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Is there a way to get render info (frame start/end, output path, etc.) from a .blend file without actually running Blender?

I know it's possible to launch Blender and run a Python expression to extract information. However, this requires additional processing (grep, sed, etc... see here for reference) and could be a bit heavy and time consuming for large .blend files.

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    $\begingroup$ Don't think this is possible as blend files are binary. What about running blender from the command line to just open the blendfile, print out the settings you want and close? $\endgroup$ – TLousky Jun 9 '16 at 13:57
  • $\begingroup$ That's basically what I'm doing in the script that I link to in the question. I was seeing if there's another way to approach it. And I think I have my answer. $\endgroup$ – Fweeb Jun 9 '16 at 14:39
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There are 2 ways to do this, both of these scripts are distributed with Blender, but can be used outside of Blender, and involve reading the file using Python.

Using blend_render_info.py

Extract information from the header, Blender writes the: Scene name, start-frame, end-frame into the file header in a way that can be extracted without reading the entire file.

You can test this from within Blender, assuming you have a file loaded:

import blend_render_info

import bpy
filepath = bpy.data.filepath

data = blend_render_info.read_blend_rend_chunk(filepath)
for frame_start, frame_end, scene_name in data:
    print(frame_start, frame_end, scene_name)

The module blend_render_info.py comes with Blender (included under 2.77/scripts/modules/blend_render_info.py). And is a single-file Python module that can also be run directly, eg:

eg:

python 2.77/scripts/modules/blend_render_info.py /path/to/test.blend

Outputs for example:

1 250 Scene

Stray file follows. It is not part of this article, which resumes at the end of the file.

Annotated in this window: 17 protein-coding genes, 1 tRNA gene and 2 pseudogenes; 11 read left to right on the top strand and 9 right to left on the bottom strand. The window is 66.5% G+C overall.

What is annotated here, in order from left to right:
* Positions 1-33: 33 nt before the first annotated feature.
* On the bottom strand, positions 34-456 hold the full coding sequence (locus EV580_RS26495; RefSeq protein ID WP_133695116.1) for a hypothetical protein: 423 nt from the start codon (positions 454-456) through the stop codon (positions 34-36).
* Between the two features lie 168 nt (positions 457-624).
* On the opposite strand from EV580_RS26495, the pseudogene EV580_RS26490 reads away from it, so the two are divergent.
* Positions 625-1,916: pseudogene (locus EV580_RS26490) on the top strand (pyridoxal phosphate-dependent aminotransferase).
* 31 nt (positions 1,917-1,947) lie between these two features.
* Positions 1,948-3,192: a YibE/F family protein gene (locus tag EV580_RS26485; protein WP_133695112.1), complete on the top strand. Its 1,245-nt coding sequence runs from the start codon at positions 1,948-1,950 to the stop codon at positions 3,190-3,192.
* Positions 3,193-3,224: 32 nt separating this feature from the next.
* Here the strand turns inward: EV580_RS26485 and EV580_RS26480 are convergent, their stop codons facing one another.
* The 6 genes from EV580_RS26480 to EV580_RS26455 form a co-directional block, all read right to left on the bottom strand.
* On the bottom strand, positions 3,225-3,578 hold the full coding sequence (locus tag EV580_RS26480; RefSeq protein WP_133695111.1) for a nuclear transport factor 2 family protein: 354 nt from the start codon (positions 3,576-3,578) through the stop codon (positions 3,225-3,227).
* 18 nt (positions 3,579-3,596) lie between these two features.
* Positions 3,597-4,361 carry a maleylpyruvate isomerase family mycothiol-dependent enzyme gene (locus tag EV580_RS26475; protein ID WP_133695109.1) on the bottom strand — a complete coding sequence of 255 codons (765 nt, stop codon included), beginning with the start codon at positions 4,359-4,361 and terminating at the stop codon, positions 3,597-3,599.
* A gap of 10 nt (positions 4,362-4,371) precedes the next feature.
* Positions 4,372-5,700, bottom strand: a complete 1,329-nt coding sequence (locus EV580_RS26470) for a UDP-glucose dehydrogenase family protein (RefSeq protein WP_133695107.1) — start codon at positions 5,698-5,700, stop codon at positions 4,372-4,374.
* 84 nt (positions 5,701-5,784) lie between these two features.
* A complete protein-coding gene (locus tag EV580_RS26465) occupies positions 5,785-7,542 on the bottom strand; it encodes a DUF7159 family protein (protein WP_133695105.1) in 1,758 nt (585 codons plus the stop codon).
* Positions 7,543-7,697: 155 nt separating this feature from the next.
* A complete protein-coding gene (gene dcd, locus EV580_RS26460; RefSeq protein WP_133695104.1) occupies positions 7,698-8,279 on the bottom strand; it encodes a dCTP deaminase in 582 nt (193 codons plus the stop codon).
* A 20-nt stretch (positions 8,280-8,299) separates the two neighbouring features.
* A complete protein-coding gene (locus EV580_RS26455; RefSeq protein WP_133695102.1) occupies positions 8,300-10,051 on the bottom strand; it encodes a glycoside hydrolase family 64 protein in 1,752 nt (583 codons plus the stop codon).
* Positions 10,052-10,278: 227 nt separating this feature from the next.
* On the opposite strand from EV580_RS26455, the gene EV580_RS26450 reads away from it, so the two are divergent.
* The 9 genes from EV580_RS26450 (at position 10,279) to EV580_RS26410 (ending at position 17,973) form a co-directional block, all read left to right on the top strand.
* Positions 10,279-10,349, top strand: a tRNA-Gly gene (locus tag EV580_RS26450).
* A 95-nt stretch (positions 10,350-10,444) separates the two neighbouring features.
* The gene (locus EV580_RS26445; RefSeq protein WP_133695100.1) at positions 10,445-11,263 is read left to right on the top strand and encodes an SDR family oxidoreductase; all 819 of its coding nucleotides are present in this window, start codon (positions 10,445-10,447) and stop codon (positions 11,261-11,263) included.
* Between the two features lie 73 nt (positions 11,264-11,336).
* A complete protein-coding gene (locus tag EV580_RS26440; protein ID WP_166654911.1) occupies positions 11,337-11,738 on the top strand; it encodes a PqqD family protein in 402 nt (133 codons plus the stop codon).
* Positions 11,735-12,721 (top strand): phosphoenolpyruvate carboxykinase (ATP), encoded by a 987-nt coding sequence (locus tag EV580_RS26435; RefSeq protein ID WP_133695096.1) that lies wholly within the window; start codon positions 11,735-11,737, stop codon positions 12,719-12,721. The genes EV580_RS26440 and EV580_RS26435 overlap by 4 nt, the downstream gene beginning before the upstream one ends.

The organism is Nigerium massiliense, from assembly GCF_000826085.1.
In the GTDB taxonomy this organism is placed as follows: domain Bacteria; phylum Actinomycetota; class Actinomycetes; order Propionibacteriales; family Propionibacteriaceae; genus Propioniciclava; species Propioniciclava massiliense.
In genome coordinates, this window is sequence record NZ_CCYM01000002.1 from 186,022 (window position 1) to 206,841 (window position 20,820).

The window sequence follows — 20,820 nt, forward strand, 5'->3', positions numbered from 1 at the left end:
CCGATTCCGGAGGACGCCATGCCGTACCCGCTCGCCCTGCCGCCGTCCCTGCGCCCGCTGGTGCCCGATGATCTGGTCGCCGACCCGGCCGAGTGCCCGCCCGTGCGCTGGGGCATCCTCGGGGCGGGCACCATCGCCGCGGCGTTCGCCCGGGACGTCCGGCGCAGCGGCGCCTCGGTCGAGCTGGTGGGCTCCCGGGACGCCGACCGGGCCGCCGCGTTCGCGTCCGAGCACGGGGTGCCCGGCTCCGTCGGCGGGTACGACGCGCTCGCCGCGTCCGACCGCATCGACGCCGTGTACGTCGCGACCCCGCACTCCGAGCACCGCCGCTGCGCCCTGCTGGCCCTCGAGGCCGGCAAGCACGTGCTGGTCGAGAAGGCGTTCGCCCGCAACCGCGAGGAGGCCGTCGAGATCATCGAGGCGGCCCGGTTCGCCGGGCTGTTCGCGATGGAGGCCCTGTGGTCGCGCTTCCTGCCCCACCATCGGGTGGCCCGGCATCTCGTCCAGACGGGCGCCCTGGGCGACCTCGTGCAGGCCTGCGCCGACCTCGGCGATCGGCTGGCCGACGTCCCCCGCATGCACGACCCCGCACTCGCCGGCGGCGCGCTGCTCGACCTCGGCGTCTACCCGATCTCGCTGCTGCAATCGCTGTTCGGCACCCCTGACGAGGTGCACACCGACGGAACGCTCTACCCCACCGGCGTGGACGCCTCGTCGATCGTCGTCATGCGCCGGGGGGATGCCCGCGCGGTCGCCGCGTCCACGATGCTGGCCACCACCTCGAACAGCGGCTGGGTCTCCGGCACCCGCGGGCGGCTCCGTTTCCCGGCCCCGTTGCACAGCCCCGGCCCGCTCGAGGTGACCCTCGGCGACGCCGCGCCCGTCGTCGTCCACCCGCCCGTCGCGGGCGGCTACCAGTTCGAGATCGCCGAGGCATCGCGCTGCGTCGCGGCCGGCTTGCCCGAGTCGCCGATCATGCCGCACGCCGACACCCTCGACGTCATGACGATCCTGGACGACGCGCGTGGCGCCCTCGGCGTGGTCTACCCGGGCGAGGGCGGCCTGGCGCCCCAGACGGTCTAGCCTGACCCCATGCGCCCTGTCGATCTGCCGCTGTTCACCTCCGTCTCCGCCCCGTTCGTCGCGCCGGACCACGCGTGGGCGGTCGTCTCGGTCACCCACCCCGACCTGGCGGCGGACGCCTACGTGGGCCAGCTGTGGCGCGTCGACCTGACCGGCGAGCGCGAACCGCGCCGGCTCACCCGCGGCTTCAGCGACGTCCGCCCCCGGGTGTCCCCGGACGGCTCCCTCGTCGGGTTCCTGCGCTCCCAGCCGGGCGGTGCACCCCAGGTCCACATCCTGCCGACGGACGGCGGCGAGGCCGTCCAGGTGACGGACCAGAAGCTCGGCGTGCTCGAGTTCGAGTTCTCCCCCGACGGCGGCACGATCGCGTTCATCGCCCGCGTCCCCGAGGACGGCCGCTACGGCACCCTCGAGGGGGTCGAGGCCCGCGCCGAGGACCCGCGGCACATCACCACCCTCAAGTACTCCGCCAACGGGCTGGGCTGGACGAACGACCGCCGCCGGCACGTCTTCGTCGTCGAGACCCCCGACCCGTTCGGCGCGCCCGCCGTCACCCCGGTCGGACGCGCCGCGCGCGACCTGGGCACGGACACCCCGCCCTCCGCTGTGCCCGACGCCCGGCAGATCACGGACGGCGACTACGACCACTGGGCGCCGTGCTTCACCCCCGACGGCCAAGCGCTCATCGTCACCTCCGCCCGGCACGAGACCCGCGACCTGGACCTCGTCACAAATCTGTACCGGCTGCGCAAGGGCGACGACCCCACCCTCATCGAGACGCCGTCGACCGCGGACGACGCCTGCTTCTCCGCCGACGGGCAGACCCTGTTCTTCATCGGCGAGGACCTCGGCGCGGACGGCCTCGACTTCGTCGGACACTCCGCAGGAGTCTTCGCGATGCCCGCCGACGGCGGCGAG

Using blendfile.py

This is a single-file Python module which implements a full blend file reader/writer. This means you can do access any information you like, however doing so is more involved, as well as being slower since its needs to read the blend file - not just the header (although it will still be much faster then loading Blender, then the file).

This is an example of a script that prints scene frame, name and unlike the previous example, the output path.

#!/usr/bin/env python3
"""
This takes a blend file argument and prints out some of its details, eg:

  blend_info.py /path/to/test.blend
"""
import blendfile
import sys

filepath = sys.argv[-1]
with blendfile.open_blend(filepath) as blend:
    scenes = [b for b in blend.blocks if b.code == b'SC']
    for scene in scenes:
        name =          scene[b'id', b'name'][2:].decode('utf-8')
        path =          scene[b'r', b'pic'].decode('utf-8')
        frame_start =   scene[b'r', b'sfra']
        frame_end =     scene[b'r', b'efra']

        print(frame_start, frame_end, repr(name), repr(path))

Example output:

1 250 'Scene' '//'

Note: if you want to extract other info, you can use the Python interactive prompt, and call block.keys() to see which members are available. All keys are bytes, not strings, so take care not to mix this up. This API is currently not documented, but the script is not so huge, for now you have to read the code to see whats possible.

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  • $\begingroup$ Thanks! Aside from the code in these scripts that you've linked to, is there any further documentation (like in the Blender manual or the wiki) on their use? $\endgroup$ – Fweeb Jun 9 '16 at 14:45
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    $\begingroup$ As far as I'm aware this is entirely undocumented, both tools were written for some spesific use cases, and not something exposed to users. However I suppose they could be documented in a subsection of blender.org/manual/advanced/index.html (Maybe call it "Blend File Access"?) $\endgroup$ – ideasman42 Jun 9 '16 at 14:59
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    $\begingroup$ Wow. that b'r' and b'efra' are some serious secret handshakes. God help the noob who wants to extract the location of a named object. Where in the source would you go to figure out that b'efra' is the thing you want? $\endgroup$ – Mutant Bob Jun 10 '16 at 15:37
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    $\begingroup$ See structure definitions in: developer.blender.org/diffusion/B/browse/master/source/blender/… In the case of efra - developer.blender.org/diffusion/B/browse/master/source/blender/… $\endgroup$ – ideasman42 Jun 11 '16 at 3:57
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    $\begingroup$ Running import blendfile from Blender's python console fails for me and says 'No module named 'blendfile'. Can this not be imported from within blender like this? $\endgroup$ – Ray Mairlot Jul 16 '16 at 17:51

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